Arthritis

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Arthritis (from Greek arthro-, joint + -itis, inflammation; plural: arthritides) is a group of conditions that affect the health of the bone joints in the body. One in three adult Americans suffers from some form of arthritis, and the disease affects about twice as many women as men.

Arthritic diseases include rheumatoid arthritis and psoriatic arthritis, which are autoimmune diseases; septic arthritis, caused by joint infection; and the more common osteoarthritis, or degenerative joint disease. Arthritis can be caused from strains and injuries from repetitive motion, sports, overexertion and falls. Unlike the autoimmune diseases, osteoarthritis largely affects older people, and results from the degeneration of joint cartilage. Other forms are discussed below.

Arthritic joints can be sensitive to weather changes. The increased sensitivity is thought to be caused by the affected joints developing extra nerve endings in an attempt to protect the joint from further damage.

Signs and Symptoms

All arthritides feature pain, which is generally worse in the morning and on initiating movement but resolves in the course of time. In elderly people and children, the pain may not be the main feature, and the patient simply moves less (elderly) or refuses to use the affected limb (children).

When faced with joint pain, a doctor generally will ask about several other medical symptoms (such as fever, skin symptoms, breathlessness, Raynaud's phenomenon) that may narrow down the differential diagnosis to a few items, for which testing can be done.

Monoarthritis (arthritis of one joint) and fever together are pointers toward septic arthritis (see below). This is a medical emergency and requires urgent referral to an orthopedic surgeon for analysis of joint aspirate and consideration for joint washout.

Diagnosis

The various types of arthritis can be distinguished by the pace of onset, the age and sex of the patient, the amount of (and which) joints affected, additional symptoms such as psoriasis, iridocyclitis, Raynaud's phenomenon, rheumatoid nodules, and other clues.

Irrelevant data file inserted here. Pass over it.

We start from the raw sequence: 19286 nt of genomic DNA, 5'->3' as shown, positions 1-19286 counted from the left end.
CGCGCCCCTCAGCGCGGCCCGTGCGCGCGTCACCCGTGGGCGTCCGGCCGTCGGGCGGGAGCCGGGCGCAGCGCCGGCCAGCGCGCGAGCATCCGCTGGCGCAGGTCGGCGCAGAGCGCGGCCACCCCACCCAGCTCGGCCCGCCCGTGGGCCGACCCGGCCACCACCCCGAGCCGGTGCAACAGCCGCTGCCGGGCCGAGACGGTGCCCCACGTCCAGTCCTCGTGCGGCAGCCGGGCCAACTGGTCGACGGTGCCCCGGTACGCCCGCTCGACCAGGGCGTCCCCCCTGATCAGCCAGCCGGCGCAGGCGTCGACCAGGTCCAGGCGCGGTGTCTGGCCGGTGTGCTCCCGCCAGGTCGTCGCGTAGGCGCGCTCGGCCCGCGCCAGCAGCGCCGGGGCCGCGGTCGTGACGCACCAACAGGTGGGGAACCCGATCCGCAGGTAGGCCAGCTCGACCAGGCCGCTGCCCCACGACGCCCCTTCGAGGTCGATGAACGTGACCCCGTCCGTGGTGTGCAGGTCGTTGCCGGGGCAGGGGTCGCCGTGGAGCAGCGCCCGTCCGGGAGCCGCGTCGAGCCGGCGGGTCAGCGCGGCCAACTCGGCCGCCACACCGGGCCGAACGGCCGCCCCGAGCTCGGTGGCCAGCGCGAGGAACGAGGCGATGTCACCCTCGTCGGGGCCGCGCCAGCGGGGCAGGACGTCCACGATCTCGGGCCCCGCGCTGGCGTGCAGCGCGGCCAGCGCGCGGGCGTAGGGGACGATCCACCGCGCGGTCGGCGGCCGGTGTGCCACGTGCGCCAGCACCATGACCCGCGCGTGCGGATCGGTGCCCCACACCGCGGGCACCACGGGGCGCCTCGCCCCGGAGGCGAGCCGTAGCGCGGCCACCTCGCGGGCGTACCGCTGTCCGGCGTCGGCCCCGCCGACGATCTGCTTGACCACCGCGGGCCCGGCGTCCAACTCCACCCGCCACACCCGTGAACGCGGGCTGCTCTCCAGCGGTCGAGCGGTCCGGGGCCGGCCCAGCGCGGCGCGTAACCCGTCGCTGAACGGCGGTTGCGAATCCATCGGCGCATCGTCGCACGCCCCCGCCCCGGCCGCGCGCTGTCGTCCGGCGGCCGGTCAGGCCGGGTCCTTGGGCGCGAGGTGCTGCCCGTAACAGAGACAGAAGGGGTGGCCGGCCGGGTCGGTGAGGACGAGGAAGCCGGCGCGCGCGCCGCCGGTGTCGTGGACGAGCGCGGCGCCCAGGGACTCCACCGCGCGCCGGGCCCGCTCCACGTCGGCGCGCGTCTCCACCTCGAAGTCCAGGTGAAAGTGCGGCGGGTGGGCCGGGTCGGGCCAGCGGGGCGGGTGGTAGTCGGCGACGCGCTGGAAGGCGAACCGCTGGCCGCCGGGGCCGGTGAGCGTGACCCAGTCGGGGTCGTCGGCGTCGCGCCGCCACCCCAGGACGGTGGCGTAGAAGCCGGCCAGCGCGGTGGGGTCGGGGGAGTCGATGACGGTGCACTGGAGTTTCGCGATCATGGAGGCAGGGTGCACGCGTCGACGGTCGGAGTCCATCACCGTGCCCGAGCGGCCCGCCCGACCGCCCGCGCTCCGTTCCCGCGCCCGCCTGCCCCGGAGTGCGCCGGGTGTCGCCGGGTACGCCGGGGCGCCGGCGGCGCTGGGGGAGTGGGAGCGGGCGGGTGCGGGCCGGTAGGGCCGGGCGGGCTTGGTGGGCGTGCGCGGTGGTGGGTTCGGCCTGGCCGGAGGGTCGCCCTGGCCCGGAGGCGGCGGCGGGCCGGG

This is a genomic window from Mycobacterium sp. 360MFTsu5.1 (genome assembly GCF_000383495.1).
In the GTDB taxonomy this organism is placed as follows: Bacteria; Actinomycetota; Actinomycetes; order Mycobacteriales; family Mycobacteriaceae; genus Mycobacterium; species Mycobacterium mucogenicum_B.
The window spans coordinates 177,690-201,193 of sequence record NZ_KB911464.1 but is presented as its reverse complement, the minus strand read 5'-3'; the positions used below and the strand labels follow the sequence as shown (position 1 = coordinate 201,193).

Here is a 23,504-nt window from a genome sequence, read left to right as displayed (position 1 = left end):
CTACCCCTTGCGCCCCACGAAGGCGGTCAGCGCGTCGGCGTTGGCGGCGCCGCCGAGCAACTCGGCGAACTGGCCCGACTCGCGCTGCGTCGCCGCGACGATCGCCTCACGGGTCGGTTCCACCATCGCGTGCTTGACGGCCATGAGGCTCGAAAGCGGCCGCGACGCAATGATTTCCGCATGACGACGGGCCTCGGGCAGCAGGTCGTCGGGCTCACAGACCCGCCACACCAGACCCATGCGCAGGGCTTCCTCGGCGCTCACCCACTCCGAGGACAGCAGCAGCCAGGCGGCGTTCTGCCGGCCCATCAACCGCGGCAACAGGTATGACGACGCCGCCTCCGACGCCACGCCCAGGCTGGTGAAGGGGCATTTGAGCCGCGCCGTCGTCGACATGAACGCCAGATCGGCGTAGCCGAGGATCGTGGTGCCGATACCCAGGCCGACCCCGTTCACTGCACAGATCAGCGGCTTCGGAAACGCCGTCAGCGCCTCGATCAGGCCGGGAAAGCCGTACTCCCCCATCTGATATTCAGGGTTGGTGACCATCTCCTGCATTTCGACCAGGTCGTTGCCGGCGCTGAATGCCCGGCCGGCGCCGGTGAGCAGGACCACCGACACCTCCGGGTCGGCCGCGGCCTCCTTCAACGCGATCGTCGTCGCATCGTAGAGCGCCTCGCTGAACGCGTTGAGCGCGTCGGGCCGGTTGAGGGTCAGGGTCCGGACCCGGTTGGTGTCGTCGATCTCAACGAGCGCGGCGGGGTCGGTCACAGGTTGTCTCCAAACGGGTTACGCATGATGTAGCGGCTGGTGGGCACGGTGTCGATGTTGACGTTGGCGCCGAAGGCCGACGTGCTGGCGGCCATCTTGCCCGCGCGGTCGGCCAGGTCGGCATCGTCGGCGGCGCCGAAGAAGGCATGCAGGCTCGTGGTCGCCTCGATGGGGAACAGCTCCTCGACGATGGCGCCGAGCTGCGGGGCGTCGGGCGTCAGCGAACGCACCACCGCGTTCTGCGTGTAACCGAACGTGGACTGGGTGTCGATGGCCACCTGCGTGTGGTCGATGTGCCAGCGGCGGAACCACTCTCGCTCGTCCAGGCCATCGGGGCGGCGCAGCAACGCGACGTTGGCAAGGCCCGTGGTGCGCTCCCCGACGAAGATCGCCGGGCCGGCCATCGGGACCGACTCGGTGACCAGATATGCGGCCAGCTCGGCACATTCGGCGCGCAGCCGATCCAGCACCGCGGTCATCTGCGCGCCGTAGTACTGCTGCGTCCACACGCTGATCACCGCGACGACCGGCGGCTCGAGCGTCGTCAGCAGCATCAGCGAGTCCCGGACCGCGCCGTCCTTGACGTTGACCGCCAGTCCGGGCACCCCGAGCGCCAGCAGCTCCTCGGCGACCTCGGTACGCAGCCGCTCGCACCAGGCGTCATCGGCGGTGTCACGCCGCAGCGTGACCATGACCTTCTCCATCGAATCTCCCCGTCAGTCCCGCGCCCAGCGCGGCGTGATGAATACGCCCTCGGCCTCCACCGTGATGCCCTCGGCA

Blood tests and X-rays of the affected joints often are performed to make the diagnosis. X-rays can show erosions or bone appositions.

Screening blood tests: full blood count, electrolytes, renal function, liver enzymes, calcium, phosphate, protein electrophoresis, C-reactive protein and the erythrocyte sedimentation rate (ESR). Specific tests are the rheumatoid factor, antinuclear factor (ANF), extractable nuclear antigen and specific antibodies whenever the ANF is positive.

Treatment

Treatment options vary depending on the precise condition but include surgery, drug treatment, reduction of joint stress, physical and occupational therapy, and pain management. There also are numerous herbal remedies that purportedly treat arthritis, including Harpagophytum procumbens. For specifics, see the articles on the individual conditions listed below.

Types of Arthritis

Primary forms of arthritis:

Secondary to other diseases:

Diseases that can mimic arthritis:

To accurately diagnose the type of arthritis a patient is suffering from, he or she will need to undergo thorough tests by a doctor.

History

While evidence of primary ankle osteoarthritis has been discovered in dinosaurs, the first known traces of human arthritis date back as far as 4500 BC. It was noted in skeletal remains of Native Americans found in Tennessee and parts of what is now Olathe, Kansas. Evidence of arthritis has been found throughout history, from Ötzi, a mummy (circa 3000 BC) found along the border of modern Italy and Austria, to the Egyptian mummies circa 2590 BC. Around 500 BC willow bark gained popularity when it was discovered to help relieve some of the aches and pains of arthritis. It wasn't until more than 2,000 years later, in the early 1820s, that European scientists began to scientifically study the chemical compound in willow bark that alleviated the arthritis symptoms. They discovered the compound was salicin. When they isolated salicin, however, they found it was very noxious to the stomach. Almost 80 years later, in 1897, an employee of Bayer Company -- then a dye production company -- named Felix Hoffman discovered how to isolate the compound and make it less irritating to the stomach. Hoffman was attempting to make the drug in order to help his father, who was suffering from arthritis. In 1899, Bayer Company trademarked Hoffman's discovery under the name "Aspirin." Today it is believed that over a trillion tablets of aspirin have been sold worldwide. [1].

External links

Modified from Wikipedia:Wikipedia's article on Arthritis

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